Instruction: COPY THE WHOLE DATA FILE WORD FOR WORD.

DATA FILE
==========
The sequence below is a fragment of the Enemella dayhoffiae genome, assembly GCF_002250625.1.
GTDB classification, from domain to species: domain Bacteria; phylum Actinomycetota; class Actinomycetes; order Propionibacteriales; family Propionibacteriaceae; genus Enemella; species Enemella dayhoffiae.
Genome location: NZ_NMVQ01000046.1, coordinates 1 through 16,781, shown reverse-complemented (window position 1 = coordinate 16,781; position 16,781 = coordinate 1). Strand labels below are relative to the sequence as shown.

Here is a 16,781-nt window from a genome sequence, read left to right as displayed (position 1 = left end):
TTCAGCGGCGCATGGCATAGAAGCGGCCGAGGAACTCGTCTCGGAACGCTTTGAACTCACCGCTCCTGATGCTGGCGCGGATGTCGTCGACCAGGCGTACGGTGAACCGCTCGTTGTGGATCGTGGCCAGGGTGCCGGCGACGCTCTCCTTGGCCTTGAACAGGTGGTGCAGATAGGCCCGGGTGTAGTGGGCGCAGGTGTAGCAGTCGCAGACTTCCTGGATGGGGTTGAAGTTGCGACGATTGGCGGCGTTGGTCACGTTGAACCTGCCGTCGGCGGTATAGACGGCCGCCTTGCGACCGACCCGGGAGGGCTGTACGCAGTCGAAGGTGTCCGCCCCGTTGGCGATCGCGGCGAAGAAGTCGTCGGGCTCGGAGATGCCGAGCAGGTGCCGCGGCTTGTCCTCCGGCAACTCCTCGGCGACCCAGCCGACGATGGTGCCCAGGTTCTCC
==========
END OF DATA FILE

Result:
The sequence below is a fragment of the Enemella dayhoffiae genome, assembly GCF_002250625.1.
GTDB classification, from domain to species: domain Bacteria; phylum Actinomycetota; class Actinomycetes; order Propionibacteriales; family Propionibacteriaceae; genus Enemella; species Enemella dayhoffiae.
Genome location: NZ_NMVQ01000046.1, coordinates 1 through 16,781, shown reverse-complemented (window position 1 = coordinate 16,781; position 16,781 = coordinate 1). Strand labels below are relative to the sequence as shown.

Here is a 16,781-nt window from a genome sequence, read left to right as displayed (position 1 = left end):
TTCAGCGGCGCATGGCATAGAAGCGGCCGAGGAACTCGTCTCGGAACGCTTTGAACTCACCGCTCCTGATGCTGGCGCGGATGTCGTCGACCAGGCGTACGGTGAACCGCTCGTTGTGGATCGTGGCCAGGGTGCCGGCGACGCTCTCCTTGGCCTTGAACAGGTGGTGCAGATAGGCCCGGGTGTAGTGGGCGCAGGTGTAGCAGTCGCAGACTTCCTGGATGGGGTTGAAGTTGCGACGATTGGCGGCGTTGGTCACGTTGAACCTGCCGTCGGCGGTATAGACGGCCGCCTTGCGACCGACCCGGGAGGGCTGTACGCAGTCGAAGGTGTCCGCCCCGTTGGCGATCGCGGCGAAGAAGTCGTCGGGCTCGGAGATGCCGAGCAGGTGCCGCGGCTTGTCCTCCGGCAACTCCTCGGCGACCCAGCCGACGATGGTGCCCAGGTTCTCC